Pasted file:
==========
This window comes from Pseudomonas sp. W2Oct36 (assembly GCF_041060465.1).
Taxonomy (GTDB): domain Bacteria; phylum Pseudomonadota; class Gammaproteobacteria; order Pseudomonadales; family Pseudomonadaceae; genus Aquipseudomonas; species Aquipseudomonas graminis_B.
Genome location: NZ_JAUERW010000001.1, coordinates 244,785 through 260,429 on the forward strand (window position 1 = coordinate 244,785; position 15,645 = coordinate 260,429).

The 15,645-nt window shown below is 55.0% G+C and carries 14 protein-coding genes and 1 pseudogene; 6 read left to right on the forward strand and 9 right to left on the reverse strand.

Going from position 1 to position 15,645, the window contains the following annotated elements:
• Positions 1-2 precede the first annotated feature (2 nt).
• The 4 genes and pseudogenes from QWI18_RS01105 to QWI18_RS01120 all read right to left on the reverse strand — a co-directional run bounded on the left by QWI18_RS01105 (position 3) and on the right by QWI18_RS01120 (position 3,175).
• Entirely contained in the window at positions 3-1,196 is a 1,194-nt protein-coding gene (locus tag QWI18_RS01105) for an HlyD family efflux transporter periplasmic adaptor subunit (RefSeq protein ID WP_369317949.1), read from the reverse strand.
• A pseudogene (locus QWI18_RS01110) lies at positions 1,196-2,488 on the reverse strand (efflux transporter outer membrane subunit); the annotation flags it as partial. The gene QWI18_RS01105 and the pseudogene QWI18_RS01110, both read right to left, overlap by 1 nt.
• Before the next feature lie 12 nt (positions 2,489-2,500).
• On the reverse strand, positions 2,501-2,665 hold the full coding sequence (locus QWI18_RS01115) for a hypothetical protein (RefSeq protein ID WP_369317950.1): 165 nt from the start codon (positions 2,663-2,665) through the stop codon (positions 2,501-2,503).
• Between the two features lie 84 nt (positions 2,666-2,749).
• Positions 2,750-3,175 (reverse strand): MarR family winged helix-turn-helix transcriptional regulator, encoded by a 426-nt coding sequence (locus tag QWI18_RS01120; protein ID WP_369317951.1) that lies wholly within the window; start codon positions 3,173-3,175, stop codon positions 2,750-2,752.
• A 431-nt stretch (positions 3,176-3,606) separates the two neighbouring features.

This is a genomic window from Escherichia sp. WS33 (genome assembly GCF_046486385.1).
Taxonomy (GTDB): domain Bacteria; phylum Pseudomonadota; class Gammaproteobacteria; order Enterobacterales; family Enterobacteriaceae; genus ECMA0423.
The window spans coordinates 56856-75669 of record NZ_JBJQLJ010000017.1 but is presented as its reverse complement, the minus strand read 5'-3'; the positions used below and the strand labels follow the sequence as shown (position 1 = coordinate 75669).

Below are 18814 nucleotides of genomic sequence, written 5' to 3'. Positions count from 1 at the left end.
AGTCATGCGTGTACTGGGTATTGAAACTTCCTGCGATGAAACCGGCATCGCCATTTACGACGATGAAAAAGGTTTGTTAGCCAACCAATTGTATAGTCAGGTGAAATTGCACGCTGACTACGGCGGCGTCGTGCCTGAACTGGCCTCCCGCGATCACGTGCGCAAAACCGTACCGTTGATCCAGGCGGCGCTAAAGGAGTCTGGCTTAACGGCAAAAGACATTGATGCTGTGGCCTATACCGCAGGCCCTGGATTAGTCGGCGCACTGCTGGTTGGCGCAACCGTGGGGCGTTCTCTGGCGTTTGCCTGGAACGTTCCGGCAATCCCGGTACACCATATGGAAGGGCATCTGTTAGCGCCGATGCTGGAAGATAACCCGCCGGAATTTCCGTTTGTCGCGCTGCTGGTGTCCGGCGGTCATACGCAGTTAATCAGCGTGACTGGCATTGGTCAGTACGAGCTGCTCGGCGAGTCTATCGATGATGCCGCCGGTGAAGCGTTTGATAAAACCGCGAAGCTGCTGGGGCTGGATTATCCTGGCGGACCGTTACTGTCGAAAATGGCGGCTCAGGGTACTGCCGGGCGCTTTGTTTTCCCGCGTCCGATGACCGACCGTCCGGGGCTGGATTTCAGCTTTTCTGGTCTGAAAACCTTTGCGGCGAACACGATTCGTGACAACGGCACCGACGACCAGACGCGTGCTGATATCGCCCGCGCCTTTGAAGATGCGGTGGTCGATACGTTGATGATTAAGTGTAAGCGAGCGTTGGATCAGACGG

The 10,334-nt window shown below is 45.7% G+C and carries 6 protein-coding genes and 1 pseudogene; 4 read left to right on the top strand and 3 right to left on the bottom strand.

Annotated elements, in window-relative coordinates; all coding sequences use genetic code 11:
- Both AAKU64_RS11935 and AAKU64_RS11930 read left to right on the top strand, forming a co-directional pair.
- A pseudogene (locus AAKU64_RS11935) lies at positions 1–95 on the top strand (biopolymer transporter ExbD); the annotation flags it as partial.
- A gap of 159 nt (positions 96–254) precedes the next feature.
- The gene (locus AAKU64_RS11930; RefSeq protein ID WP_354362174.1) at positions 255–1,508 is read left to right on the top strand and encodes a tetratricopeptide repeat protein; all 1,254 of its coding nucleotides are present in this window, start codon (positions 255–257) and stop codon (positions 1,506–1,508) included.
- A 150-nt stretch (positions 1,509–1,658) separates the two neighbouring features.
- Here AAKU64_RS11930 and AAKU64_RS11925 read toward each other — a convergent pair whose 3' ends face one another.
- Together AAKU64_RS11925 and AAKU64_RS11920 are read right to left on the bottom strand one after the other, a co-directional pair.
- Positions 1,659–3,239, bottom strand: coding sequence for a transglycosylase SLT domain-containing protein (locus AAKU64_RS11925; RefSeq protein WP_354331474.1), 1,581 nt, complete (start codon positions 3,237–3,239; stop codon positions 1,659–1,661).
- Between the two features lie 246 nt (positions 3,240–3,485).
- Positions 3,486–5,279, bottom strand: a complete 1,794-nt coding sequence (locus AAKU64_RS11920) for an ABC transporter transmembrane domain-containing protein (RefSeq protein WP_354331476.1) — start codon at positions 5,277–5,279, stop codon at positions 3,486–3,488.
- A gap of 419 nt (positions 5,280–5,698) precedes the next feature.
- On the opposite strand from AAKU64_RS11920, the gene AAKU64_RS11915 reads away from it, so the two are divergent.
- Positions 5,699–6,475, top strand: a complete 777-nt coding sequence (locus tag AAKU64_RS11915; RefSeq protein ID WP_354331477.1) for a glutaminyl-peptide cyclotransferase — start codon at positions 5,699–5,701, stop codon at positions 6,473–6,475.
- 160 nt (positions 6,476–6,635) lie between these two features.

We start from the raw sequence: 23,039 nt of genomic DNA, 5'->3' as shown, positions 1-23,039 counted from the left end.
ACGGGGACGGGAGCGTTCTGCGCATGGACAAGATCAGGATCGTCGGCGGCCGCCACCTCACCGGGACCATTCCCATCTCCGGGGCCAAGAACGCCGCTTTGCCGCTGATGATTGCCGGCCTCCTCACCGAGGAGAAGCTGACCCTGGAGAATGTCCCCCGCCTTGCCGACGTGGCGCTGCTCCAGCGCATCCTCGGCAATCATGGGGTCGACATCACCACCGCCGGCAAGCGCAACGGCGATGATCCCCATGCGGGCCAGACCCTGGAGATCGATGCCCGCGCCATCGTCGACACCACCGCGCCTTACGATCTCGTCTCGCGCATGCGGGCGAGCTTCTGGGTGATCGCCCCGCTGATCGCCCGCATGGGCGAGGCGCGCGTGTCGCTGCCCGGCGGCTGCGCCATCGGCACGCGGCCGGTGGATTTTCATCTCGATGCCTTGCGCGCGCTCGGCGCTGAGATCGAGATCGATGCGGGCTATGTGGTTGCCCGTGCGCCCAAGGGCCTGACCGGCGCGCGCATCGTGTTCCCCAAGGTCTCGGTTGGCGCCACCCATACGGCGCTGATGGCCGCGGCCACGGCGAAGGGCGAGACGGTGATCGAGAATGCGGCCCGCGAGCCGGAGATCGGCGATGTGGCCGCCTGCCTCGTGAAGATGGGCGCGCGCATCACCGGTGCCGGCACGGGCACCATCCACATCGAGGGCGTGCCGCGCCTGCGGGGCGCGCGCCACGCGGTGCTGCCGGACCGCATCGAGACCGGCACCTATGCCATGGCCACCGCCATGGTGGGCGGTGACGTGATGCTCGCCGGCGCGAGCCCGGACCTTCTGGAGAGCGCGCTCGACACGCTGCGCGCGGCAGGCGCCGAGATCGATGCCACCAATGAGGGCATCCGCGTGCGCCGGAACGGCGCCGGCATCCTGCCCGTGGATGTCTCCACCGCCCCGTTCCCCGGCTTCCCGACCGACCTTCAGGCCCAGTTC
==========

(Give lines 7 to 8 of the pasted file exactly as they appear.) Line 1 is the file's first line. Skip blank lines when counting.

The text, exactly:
• The 4 genes and pseudogenes from QWI18_RS01105 to QWI18_RS01120 all read right to left on the reverse strand — a co-directional run bounded on the left by QWI18_RS01105 (position 3) and on the right by QWI18_RS01120 (position 3,175).
• Entirely contained in the window at positions 3-1,196 is a 1,194-nt protein-coding gene (locus tag QWI18_RS01105) for an HlyD family efflux transporter periplasmic adaptor subunit (RefSeq protein ID WP_369317949.1), read from the reverse strand.